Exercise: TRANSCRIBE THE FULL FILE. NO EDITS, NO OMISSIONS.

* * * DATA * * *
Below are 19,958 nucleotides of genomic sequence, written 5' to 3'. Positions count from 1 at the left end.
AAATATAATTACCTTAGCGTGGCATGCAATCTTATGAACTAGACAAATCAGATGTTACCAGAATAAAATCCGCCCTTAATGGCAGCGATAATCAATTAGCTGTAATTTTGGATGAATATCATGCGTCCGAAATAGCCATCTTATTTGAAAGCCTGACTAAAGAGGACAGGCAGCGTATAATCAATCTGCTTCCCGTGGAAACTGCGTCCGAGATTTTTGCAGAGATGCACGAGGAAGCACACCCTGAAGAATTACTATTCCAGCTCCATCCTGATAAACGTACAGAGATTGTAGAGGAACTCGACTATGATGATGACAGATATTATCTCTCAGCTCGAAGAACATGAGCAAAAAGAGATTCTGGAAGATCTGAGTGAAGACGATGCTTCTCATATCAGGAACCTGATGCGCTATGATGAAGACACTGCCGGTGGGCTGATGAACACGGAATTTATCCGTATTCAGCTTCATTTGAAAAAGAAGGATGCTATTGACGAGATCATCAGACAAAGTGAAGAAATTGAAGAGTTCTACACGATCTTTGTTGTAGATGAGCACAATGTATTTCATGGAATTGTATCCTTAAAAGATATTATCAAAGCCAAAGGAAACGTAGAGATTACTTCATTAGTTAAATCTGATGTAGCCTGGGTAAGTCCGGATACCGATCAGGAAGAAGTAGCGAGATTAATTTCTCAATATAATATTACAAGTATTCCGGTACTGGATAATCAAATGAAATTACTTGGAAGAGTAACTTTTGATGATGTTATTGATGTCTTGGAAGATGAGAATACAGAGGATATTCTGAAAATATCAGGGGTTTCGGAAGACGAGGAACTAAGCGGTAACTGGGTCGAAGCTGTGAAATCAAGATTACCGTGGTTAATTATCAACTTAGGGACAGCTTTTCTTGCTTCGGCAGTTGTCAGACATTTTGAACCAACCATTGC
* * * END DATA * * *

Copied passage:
Below are 19,958 nucleotides of genomic sequence, written 5' to 3'. Positions count from 1 at the left end.
AAATATAATTACCTTAGCGTGGCATGCAATCTTATGAACTAGACAAATCAGATGTTACCAGAATAAAATCCGCCCTTAATGGCAGCGATAATCAATTAGCTGTAATTTTGGATGAATATCATGCGTCCGAAATAGCCATCTTATTTGAAAGCCTGACTAAAGAGGACAGGCAGCGTATAATCAATCTGCTTCCCGTGGAAACTGCGTCCGAGATTTTTGCAGAGATGCACGAGGAAGCACACCCTGAAGAATTACTATTCCAGCTCCATCCTGATAAACGTACAGAGATTGTAGAGGAACTCGACTATGATGATGACAGATATTATCTCTCAGCTCGAAGAACATGAGCAAAAAGAGATTCTGGAAGATCTGAGTGAAGACGATGCTTCTCATATCAGGAACCTGATGCGCTATGATGAAGACACTGCCGGTGGGCTGATGAACACGGAATTTATCCGTATTCAGCTTCATTTGAAAAAGAAGGATGCTATTGACGAGATCATCAGACAAAGTGAAGAAATTGAAGAGTTCTACACGATCTTTGTTGTAGATGAGCACAATGTATTTCATGGAATTGTATCCTTAAAAGATATTATCAAAGCCAAAGGAAACGTAGAGATTACTTCATTAGTTAAATCTGATGTAGCCTGGGTAAGTCCGGATACCGATCAGGAAGAAGTAGCGAGATTAATTTCTCAATATAATATTACAAGTATTCCGGTACTGGATAATCAAATGAAATTACTTGGAAGAGTAACTTTTGATGATGTTATTGATGTCTTGGAAGATGAGAATACAGAGGATATTCTGAAAATATCAGGGGTTTCGGAAGACGAGGAACTAAGCGGTAACTGGGTCGAAGCTGTGAAATCAAGATTACCGTGGTTAATTATCAACTTAGGGACAGCTTTTCTTGCTTCGGCAGTTGTCAGACATTTTGAACCAACCATTGC